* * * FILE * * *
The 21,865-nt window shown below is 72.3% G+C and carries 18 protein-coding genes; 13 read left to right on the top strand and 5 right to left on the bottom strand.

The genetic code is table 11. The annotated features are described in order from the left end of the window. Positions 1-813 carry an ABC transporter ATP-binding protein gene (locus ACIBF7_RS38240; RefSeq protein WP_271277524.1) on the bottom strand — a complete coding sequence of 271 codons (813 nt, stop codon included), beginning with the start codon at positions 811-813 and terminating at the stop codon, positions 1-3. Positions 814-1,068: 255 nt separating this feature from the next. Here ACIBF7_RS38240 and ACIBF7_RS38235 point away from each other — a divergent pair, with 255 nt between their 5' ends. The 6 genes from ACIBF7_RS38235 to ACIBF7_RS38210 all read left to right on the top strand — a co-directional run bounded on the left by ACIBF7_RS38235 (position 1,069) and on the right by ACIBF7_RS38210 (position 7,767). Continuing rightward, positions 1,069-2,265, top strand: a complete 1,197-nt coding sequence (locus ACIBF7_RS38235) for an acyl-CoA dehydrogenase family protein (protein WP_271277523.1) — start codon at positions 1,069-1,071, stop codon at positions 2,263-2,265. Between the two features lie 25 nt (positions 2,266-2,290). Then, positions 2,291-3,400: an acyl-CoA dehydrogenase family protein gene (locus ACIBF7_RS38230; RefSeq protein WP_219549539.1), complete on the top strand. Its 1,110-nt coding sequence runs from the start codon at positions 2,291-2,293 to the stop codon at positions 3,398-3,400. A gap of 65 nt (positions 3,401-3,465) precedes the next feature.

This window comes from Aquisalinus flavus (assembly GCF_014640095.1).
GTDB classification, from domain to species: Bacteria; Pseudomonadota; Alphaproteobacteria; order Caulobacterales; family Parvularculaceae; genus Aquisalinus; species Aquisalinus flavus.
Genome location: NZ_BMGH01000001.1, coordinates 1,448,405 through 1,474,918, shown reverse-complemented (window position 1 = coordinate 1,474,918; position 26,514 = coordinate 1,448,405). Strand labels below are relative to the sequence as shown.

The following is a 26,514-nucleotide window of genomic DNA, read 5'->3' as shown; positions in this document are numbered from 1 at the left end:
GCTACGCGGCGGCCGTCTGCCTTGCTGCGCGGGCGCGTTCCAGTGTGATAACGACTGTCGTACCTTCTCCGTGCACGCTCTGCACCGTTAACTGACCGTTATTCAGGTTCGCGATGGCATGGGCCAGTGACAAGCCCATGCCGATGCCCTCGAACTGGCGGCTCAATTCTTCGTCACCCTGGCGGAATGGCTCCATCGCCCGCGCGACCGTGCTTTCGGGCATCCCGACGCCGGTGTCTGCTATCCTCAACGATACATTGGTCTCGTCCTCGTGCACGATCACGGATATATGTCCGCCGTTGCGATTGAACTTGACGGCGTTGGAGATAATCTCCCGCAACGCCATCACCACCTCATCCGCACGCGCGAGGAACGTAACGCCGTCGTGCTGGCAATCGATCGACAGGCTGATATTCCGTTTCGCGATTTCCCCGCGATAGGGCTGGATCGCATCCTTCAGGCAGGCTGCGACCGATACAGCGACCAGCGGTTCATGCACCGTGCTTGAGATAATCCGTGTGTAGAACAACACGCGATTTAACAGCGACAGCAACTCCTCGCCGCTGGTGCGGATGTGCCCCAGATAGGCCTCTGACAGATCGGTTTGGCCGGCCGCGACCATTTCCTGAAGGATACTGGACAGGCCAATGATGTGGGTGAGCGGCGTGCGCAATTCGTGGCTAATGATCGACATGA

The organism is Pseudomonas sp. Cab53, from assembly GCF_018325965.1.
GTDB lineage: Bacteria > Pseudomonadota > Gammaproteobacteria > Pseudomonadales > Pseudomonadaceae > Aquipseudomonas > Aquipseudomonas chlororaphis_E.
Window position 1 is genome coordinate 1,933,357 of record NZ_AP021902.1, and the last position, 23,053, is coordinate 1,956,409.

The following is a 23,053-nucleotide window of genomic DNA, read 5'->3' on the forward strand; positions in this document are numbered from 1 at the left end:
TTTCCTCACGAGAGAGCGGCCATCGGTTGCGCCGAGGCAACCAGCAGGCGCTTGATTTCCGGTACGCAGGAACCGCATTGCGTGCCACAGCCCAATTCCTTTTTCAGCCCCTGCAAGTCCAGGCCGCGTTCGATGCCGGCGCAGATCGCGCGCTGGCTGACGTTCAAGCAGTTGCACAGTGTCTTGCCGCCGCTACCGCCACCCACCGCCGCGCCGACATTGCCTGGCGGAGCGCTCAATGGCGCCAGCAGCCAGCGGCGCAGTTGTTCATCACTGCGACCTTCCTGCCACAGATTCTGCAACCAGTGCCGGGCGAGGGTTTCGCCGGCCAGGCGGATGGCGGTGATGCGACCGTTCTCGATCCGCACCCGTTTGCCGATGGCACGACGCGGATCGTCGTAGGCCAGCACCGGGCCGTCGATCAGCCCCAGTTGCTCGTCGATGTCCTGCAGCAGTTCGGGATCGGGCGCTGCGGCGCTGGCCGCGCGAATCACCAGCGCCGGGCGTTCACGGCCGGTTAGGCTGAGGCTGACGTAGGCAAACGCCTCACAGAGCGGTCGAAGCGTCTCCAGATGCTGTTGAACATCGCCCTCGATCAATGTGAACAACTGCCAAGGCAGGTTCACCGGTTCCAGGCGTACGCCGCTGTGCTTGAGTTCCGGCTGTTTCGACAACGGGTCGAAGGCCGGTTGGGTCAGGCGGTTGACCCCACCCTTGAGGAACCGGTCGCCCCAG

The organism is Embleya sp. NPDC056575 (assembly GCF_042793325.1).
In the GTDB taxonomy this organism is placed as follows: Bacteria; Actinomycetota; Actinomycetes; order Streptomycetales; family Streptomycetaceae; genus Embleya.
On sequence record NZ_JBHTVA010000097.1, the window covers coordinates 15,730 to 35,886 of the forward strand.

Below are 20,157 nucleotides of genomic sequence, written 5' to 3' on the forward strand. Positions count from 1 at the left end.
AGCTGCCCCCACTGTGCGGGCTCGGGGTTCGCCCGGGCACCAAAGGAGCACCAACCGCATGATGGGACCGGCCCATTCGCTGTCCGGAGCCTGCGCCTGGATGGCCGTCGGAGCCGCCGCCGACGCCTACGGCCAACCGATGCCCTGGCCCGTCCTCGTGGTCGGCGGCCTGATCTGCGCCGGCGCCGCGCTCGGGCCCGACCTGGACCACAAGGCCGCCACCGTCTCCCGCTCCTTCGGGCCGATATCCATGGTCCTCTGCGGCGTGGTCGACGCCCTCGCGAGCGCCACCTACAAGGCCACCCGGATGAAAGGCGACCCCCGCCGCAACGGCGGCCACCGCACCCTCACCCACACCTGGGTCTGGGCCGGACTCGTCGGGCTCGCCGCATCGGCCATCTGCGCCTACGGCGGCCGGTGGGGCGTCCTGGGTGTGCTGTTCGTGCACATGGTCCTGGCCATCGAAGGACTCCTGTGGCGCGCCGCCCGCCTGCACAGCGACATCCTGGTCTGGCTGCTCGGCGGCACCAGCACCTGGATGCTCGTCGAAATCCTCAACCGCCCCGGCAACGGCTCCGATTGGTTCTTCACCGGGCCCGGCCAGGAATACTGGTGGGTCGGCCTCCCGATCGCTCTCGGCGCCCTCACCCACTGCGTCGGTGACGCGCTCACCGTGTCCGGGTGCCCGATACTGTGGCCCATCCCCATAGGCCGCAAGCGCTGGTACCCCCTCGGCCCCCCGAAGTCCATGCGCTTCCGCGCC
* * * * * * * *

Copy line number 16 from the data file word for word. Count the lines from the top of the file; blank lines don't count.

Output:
Below are 20,157 nucleotides of genomic sequence, written 5' to 3' on the forward strand. Positions count from 1 at the left end.